4th September 2014

Perforated St John’s Wort is easy to distinguish from other wild St John’s Worts (Hypericums). Hold a leaf up to the light and dozens of perforations can be seen. These tiny windows of light are actually small, translucent oil glands. The plants grow in waste ground and damp, well drained areas in city and countryside. Hypericum has been in the news over the past few years, for it’s reputation of helping with mild depression, for

Flowers of Perforated St John's Wort

Flowers of wild Perforated St John’s Wort, with the typical long stamens of Hypericums.

Perforated St John's Wort showing the flower heads, leaves and seed-pods, all of which can be used to make a soothing oil.

Perforated St John’s Wort showing the flower heads, leaves and seed-pods, all of which can be used to make a soothing oil.

The small oil glands that give Perforated St John's Wort it's name.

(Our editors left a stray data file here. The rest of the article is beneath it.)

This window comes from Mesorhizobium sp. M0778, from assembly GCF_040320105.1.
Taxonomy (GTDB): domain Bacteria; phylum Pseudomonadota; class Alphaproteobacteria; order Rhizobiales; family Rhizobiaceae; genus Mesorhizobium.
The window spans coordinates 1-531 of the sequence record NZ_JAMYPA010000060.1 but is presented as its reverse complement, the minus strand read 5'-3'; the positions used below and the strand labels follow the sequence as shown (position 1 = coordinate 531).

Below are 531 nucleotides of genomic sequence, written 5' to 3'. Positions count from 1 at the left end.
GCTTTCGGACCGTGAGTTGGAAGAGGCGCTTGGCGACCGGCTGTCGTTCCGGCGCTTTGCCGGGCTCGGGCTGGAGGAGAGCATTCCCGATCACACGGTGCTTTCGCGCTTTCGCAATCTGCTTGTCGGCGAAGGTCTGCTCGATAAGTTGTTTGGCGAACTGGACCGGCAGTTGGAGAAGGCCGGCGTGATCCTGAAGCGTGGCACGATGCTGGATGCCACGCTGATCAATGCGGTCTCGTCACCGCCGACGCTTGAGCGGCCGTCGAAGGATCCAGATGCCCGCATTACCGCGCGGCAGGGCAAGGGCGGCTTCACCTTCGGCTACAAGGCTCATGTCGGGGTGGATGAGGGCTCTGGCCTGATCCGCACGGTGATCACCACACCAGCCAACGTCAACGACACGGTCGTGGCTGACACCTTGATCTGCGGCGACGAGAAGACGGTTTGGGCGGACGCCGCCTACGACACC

The small oil glands that give Perforated St John’s Wort it’s name.

which it is commonly prescribed in Germany and elsewhere. It is seen as a noxious weed in many countries where it is non-native and invasive, and it’s toxicity to livestock makes it a problem where animals graze. The bright yellow, 5-petalled flower is attractive and easy to spot, with the long stamens typical of Hypericums (e.g. the garden ones like Rose of Sharon). A cream is produced for easing abrasions and muscle pain, and an easy cold-pressed version can be made by steeping flower heads, leaves and seeds in a light oil such as almond or sunflower, as a herbalist friend did for me many years ago. The oil produced, useful for massage, is a beautiful red colour, which led to many folklore myths in the past about Perforated St John’s Wort representing the spilt blood of John the Baptist. Conditions: A still , dry day with mist and dense cloud cover. Temperature: Max 19- Min 14 C.

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